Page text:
ICJ rules largely in favour of Somalia in setting a maritime boundary in an area believed to be rich in oil and gas.
The United Nations’ top court has awarded Somalia control of most of a potentially oil- and gas-rich chunk of the Indian Ocean after a bitter legal battle with neighbouring Kenya over their sea border.
The International Court of Justice (ICJ) ruled on Tuesday that there was “no agreed maritime boundary” and drew a new border close to the one claimed by Somalia, although Kenya kept a part of the 100,000 square-kilometre (39,000-square-mile) area, chief judge Joan Donoghue said.
The ruling is legally binding, though the court has no enforcement powers.
The court rejected Kenya’s claim of the maritime boundary it sought, saying Kenya had not consistently maintained it.
But the court rejected Somalia’s pursuit of reparations after the country alleged that some of Kenya’s maritime activities had violated its sovereignty.
“I thank Allah for … for the fruit of the long struggle made by the Somalis in preventing Kenya’s desire to claim ownership of part of Somalia’s sea,” Somalia’s President Mohamed Abdullahi Mohamed said in a broadcast on his office’s Facebook page.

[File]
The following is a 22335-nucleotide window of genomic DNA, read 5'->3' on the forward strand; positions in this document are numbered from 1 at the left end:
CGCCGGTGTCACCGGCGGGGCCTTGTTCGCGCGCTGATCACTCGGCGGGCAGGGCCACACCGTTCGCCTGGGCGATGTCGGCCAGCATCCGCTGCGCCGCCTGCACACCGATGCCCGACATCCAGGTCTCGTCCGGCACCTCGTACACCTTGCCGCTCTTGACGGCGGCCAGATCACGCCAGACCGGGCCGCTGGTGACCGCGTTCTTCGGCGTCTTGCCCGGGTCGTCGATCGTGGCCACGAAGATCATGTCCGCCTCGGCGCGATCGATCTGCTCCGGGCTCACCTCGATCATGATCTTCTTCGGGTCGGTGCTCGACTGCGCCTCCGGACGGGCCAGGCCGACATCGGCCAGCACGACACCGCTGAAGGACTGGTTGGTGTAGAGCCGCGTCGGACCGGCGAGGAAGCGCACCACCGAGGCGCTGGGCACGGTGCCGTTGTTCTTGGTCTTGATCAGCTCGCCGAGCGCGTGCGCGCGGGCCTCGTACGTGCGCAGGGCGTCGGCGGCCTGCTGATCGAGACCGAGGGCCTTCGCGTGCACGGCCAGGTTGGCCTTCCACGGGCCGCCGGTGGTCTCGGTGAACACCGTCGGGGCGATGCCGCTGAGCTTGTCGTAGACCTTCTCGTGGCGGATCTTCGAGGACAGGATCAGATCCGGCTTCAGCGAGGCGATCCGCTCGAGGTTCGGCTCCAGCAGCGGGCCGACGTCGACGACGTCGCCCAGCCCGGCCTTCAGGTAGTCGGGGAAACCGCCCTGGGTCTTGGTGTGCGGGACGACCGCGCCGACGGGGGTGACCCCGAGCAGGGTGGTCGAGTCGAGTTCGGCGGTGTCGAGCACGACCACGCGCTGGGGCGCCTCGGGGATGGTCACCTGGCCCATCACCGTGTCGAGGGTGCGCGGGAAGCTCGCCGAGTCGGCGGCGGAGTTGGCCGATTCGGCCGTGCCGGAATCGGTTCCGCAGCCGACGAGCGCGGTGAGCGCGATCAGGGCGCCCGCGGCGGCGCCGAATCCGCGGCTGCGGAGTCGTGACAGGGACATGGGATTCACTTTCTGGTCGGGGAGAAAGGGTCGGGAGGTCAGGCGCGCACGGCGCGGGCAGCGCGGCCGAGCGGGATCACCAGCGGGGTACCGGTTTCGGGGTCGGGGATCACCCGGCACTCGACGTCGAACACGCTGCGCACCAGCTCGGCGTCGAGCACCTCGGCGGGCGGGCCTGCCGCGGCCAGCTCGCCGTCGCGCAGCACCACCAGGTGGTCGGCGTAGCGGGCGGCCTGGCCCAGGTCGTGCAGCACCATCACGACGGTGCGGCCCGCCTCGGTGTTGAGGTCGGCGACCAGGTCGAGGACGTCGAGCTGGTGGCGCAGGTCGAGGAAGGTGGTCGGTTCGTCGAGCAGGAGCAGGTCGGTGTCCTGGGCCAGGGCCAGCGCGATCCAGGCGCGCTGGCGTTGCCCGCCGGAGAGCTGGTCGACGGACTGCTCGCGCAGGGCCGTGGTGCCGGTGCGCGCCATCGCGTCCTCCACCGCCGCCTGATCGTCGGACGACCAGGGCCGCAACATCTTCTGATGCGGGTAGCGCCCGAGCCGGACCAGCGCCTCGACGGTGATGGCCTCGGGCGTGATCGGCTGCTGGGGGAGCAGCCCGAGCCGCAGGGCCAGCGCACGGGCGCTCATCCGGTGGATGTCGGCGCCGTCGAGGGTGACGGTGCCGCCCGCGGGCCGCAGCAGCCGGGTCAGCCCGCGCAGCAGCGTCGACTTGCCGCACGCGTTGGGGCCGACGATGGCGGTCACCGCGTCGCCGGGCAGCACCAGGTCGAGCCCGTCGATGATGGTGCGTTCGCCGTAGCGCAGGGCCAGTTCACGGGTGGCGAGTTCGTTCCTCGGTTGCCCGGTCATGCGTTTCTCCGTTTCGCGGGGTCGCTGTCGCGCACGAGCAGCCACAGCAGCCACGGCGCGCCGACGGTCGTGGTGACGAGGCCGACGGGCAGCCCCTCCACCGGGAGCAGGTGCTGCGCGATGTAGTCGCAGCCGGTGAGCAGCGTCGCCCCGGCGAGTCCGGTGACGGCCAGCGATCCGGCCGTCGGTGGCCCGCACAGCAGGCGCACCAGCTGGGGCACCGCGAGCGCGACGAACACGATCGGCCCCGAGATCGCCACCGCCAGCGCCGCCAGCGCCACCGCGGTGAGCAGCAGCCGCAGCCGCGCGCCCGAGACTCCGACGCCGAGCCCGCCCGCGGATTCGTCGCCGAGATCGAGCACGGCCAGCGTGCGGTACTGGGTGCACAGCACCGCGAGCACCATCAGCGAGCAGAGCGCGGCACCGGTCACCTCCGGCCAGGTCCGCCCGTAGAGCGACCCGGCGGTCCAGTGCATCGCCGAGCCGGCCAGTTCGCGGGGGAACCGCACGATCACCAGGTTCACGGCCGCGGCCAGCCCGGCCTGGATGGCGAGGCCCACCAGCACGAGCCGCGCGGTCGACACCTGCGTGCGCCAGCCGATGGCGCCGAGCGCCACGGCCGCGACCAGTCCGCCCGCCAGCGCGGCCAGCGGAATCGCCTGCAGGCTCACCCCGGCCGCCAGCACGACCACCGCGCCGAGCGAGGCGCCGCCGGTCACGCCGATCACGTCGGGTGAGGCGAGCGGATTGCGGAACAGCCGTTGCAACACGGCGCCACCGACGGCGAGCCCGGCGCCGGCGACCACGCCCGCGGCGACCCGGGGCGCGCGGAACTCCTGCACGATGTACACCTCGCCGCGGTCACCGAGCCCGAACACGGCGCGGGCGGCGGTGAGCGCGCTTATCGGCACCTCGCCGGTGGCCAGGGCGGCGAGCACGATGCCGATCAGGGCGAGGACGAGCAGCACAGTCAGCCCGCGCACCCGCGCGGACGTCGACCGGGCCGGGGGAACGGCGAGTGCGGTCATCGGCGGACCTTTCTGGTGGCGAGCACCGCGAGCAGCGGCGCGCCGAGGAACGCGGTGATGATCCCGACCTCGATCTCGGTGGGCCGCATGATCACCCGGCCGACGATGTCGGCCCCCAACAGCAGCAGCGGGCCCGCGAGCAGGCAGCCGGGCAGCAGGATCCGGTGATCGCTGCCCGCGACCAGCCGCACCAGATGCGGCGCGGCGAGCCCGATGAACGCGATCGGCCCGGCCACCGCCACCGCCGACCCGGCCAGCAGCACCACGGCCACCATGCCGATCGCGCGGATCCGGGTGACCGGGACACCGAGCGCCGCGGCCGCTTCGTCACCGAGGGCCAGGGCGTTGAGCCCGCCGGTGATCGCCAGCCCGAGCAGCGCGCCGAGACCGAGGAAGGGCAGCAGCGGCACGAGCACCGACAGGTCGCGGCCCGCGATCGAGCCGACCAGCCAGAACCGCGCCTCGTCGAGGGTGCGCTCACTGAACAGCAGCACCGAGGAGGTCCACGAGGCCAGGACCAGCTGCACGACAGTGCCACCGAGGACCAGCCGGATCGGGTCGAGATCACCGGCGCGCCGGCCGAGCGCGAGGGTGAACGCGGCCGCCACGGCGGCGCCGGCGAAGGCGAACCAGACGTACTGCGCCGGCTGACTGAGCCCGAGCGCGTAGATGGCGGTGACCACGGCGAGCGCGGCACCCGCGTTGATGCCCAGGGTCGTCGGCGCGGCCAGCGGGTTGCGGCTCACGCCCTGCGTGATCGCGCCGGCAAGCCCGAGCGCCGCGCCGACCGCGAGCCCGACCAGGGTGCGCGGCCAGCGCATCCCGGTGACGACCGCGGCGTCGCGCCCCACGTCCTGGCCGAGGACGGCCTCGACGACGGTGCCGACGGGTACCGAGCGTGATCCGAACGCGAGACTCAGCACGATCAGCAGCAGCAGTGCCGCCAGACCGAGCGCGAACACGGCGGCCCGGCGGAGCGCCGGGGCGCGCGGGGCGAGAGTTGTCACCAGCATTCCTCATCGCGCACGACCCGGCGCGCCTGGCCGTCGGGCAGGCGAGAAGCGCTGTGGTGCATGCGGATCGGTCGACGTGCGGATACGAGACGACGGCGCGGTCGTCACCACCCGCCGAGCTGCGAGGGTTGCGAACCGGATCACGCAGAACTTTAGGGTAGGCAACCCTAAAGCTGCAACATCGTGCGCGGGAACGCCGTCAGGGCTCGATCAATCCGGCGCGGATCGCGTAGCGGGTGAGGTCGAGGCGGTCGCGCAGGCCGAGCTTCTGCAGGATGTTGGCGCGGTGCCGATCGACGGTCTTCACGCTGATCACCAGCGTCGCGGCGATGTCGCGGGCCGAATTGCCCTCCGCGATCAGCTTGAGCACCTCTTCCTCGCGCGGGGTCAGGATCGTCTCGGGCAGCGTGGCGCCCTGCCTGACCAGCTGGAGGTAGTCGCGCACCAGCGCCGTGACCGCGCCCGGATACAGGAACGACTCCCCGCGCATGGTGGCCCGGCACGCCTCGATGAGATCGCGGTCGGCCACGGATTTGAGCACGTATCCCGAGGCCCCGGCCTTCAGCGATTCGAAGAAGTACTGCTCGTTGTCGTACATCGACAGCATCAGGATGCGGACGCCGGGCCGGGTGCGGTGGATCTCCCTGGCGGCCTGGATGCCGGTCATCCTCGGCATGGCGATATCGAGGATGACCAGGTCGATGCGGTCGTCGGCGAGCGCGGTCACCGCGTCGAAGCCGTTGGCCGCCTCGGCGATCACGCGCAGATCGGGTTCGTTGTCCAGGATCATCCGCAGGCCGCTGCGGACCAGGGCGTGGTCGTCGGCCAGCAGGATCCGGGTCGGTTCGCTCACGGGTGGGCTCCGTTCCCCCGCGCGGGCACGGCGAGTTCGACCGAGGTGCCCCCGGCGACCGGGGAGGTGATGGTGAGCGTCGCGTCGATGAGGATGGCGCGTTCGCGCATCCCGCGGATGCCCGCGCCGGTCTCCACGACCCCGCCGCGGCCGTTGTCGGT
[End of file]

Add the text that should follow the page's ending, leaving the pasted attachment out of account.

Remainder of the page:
In a speech later on Tuesday, Mohamed urged Kenya to “respect the international rule of law”.
“It should instead see the decision of the court as an opportunity to strengthen the relationship of the two countries,” the president, widely known as Farmajo, said.
Kenya said last week that it would not recognise the court’s judgement, alleging that the judicial process had “obvious and inherent bias”.
Its statement acknowledged that the judgement would have “profound security, political, social and economic ramifications in the region and beyond”, while urging Kenyans to remain calm.
Somalia filed the ICJ case over the countries’ maritime boundary in 2014, contributing to their strained relations.
The court based at The Hague noted that it “cannot ignore the context of the civil war” that destabilised Somalia for years and limited its government functions. It also found “no compelling evidence that Somalia has acquiesced” to Kenya’s claim of a maritime boundary along a parallel line of latitude.
Al Jazeera’s Malcolm Webb reporting from Nairobi, Kenya said the “new maritime border that the court has specified gives most of the disputed territory to Somalia and a little sliver of it to Kenya.
“The court has already said Kenya does not have any legal grounds to reject this judgement because it signed up to this court’s authority in the 1960s and can’t retroactively renege on that,” Webb said.
“The question now is will Kenya accept this ruling and if it does not, it puts Somalia in a stronger position to seek support from the UN to seek diplomatic support in enforcing or obliging Kenya to uphold this ruling.”
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